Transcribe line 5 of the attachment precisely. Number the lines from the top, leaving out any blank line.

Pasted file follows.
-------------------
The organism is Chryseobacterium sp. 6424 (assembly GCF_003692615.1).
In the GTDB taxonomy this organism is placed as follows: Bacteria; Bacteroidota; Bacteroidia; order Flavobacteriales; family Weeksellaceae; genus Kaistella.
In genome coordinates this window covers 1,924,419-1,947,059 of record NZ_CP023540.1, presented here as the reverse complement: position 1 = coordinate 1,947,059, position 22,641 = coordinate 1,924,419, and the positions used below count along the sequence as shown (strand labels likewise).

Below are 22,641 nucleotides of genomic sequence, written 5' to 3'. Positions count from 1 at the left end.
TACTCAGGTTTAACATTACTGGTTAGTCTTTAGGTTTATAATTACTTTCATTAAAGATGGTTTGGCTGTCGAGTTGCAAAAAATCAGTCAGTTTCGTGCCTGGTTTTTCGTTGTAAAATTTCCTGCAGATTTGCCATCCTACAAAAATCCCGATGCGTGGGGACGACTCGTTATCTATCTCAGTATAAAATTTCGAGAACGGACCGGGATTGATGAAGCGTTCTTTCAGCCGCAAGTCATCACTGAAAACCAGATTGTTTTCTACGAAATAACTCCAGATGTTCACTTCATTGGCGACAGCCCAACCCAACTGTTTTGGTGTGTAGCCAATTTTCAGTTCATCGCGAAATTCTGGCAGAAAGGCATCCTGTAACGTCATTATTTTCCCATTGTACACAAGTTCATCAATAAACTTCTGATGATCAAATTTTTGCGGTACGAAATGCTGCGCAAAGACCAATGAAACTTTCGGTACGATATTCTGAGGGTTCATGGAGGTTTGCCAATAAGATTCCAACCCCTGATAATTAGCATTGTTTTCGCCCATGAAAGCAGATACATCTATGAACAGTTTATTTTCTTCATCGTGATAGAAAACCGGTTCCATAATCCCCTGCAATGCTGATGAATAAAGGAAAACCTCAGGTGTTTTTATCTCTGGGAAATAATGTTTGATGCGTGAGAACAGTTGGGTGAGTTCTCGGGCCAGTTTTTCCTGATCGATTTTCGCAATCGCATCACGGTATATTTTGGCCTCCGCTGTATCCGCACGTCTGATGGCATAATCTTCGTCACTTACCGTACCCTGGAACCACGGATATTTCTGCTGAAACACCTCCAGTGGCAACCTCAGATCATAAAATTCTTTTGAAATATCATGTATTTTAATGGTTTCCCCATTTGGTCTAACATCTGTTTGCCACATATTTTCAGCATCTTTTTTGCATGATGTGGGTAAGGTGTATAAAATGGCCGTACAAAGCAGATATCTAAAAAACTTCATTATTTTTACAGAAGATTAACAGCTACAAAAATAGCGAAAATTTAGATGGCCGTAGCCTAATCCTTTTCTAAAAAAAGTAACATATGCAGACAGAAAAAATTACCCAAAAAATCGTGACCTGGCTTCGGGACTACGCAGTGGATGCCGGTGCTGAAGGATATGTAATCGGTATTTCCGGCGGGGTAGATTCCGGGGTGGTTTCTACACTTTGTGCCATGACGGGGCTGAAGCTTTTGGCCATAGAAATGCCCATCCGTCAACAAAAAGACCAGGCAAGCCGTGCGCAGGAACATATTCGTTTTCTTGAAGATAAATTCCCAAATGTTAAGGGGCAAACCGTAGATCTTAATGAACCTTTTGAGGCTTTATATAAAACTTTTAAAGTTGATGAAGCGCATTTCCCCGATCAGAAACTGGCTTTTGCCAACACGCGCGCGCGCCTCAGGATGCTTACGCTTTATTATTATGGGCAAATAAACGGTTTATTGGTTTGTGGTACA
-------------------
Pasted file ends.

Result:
TACTCAGGTTTAACATTACTGGTTAGTCTTTAGGTTTATAATTACTTTCATTAAAGATGGTTTGGCTGTCGAGTTGCAAAAAATCAGTCAGTTTCGTGCCTGGTTTTTCGTTGTAAAATTTCCTGCAGATTTGCCATCCTACAAAAATCCCGATGCGTGGGGACGACTCGTTATCTATCTCAGTATAAAATTTCGAGAACGGACCGGGATTGATGAAGCGTTCTTTCAGCCGCAAGTCATCACTGAAAACCAGATTGTTTTCTACGAAATAACTCCAGATGTTCACTTCATTGGCGACAGCCCAACCCAACTGTTTTGGTGTGTAGCCAATTTTCAGTTCATCGCGAAATTCTGGCAGAAAGGCATCCTGTAACGTCATTATTTTCCCATTGTACACAAGTTCATCAATAAACTTCTGATGATCAAATTTTTGCGGTACGAAATGCTGCGCAAAGACCAATGAAACTTTCGGTACGATATTCTGAGGGTTCATGGAGGTTTGCCAATAAGATTCCAACCCCTGATAATTAGCATTGTTTTCGCCCATGAAAGCAGATACATCTATGAACAGTTTATTTTCTTCATCGTGATAGAAAACCGGTTCCATAATCCCCTGCAATGCTGATGAATAAAGGAAAACCTCAGGTGTTTTTATCTCTGGGAAATAATGTTTGATGCGTGAGAACAGTTGGGTGAGTTCTCGGGCCAGTTTTTCCTGATCGATTTTCGCAATCGCATCACGGTATATTTTGGCCTCCGCTGTATCCGCACGTCTGATGGCATAATCTTCGTCACTTACCGTACCCTGGAACCACGGATATTTCTGCTGAAACACCTCCAGTGGCAACCTCAGATCATAAAATTCTTTTGAAATATCATGTATTTTAATGGTTTCCCCATTTGGTCTAACATCTGTTTGCCACATATTTTCAGCATCTTTTTTGCATGATGTGGGTAAGGTGTATAAAATGGCCGTACAAAGCAGATATCTAAAAAACTTCATTATTTTTACAGAAGATTAACAGCTACAAAAATAGCGAAAATTTAGATGGCCGTAGCCTAATCCTTTTCTAAAAAAAGTAACATATGCAGACAGAAAAAATTACCCAAAAAATCGTGACCTGGCTTCGGGACTACGCAGTGGATGCCGGTGCTGAAGGATATGTAATCGGTATTTCCGGCGGGGTAGATTCCGGGGTGGTTTCTACACTTTGTGCCATGACGGGGCTGAAGCTTTTGGCCATAGAAATGCCCATCCGTCAACAAAAAGACCAGGCAAGCCGTGCGCAGGAACATATTCGTTTTCTTGAAGATAAATTCCCAAATGTTAAGGGGCAAACCGTAGATCTTAATGAACCTTTTGAGGCTTTATATAAAACTTTTAAAGTTGATGAAGCGCATTTCCCCGATCAGAAACTGGCTTTTGCCAACACGCGCGCGCGCCTCAGGATGCTTACGCTTTATTATTATGGGCAAATAAACGGTTTATTGGTTTGTGGTACA